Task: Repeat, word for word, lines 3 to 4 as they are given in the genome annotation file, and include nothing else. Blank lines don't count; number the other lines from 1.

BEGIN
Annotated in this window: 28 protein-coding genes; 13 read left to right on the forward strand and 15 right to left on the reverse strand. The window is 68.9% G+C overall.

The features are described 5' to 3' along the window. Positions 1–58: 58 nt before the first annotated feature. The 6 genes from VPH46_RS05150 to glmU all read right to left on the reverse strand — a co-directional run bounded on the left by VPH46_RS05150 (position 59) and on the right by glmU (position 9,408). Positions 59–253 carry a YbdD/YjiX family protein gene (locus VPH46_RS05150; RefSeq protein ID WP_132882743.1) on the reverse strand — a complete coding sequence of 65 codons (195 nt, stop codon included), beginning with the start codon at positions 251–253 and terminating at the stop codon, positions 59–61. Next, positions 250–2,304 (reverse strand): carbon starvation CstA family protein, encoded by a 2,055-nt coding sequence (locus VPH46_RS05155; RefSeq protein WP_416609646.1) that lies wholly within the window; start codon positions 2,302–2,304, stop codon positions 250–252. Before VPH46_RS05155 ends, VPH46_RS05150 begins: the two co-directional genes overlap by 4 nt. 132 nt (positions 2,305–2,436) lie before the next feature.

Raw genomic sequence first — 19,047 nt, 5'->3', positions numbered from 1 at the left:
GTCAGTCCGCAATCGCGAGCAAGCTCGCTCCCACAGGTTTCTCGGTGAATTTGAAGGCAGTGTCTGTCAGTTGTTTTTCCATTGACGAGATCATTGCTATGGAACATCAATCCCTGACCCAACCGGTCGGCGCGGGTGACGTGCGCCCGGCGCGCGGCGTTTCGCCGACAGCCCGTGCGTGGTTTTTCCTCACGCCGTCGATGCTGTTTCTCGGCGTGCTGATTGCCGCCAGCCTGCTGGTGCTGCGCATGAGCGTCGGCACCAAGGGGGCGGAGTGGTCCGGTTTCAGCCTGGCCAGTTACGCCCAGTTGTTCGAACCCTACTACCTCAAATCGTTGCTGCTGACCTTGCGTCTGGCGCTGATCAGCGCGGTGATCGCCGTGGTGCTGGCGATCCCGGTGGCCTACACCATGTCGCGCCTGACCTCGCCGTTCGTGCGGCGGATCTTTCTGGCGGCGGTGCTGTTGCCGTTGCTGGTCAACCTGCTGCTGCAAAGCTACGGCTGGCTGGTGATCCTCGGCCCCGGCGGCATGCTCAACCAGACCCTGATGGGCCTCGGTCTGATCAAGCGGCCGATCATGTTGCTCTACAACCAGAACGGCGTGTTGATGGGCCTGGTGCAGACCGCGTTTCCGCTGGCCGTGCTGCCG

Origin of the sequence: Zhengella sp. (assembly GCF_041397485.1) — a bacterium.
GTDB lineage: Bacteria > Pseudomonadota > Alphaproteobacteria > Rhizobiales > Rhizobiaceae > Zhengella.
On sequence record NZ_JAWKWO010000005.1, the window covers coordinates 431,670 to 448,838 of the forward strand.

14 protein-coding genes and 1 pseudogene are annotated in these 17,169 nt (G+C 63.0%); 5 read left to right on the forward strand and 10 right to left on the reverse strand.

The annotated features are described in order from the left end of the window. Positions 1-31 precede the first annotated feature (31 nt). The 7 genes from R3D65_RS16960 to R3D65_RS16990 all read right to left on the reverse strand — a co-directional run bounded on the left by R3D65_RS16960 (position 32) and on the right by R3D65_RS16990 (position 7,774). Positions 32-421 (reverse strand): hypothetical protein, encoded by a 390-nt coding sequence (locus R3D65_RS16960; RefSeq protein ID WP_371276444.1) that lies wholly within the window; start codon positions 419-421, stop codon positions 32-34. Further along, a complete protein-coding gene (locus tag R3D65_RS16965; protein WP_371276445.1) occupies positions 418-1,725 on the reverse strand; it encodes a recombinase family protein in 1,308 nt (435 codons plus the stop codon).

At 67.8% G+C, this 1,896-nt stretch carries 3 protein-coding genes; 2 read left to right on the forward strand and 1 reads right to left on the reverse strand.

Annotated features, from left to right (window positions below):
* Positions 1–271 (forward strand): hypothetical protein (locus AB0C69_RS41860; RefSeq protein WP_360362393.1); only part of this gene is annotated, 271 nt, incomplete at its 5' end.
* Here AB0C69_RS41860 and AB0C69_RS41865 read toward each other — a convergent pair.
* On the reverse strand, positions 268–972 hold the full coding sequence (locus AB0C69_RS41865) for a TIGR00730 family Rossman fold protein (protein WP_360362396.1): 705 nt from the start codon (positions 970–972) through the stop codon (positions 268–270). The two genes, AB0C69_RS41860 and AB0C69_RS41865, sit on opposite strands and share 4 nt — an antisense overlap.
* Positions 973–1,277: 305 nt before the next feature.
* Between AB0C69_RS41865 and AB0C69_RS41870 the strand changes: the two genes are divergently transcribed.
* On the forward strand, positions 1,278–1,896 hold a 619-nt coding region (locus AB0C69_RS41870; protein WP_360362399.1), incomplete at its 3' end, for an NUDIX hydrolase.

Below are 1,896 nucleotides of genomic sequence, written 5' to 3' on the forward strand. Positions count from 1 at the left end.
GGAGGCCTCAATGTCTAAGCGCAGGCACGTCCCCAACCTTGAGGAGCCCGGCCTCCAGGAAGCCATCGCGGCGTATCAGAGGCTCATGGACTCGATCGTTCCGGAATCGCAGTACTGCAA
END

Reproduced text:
Raw genomic sequence first — 19,047 nt, 5'->3', positions numbered from 1 at the left:
GTCAGTCCGCAATCGCGAGCAAGCTCGCTCCCACAGGTTTCTCGGTGAATTTGAAGGCAGTGTCTGTCAGTTGTTTTTCCATTGACGAGATCATTGCTATGGAACATCAATCCCTGACCCAACCGGTCGGCGCGGGTGACGTGCGCCCGGCGCGCGGCGTTTCGCCGACAGCCCGTGCGTGGTTTTTCCTCACGCCGTCGATGCTGTTTCTCGGCGTGCTGATTGCCGCCAGCCTGCTGGTGCTGCGCATGAGCGTCGGCACCAAGGGGGCGGAGTGGTCCGGTTTCAGCCTGGCCAGTTACGCCCAGTTGTTCGAACCCTACTACCTCAAATCGTTGCTGCTGACCTTGCGTCTGGCGCTGATCAGCGCGGTGATCGCCGTGGTGCTGGCGATCCCGGTGGCCTACACCATGTCGCGCCTGACCTCGCCGTTCGTGCGGCGGATCTTTCTGGCGGCGGTGCTGTTGCCGTTGCTGGTCAACCTGCTGCTGCAAAGCTACGGCTGGCTGGTGATCCTCGGCCCCGGCGGCATGCTCAACCAGACCCTGATGGGCCTCGGTCTGATCAAGCGGCCGATCATGTTGCTCTACAACCAGAACGGCGTGTTGATGGGCCTGGTGCAGACCGCGTTTCCGCTGGCCGTGCTGCCG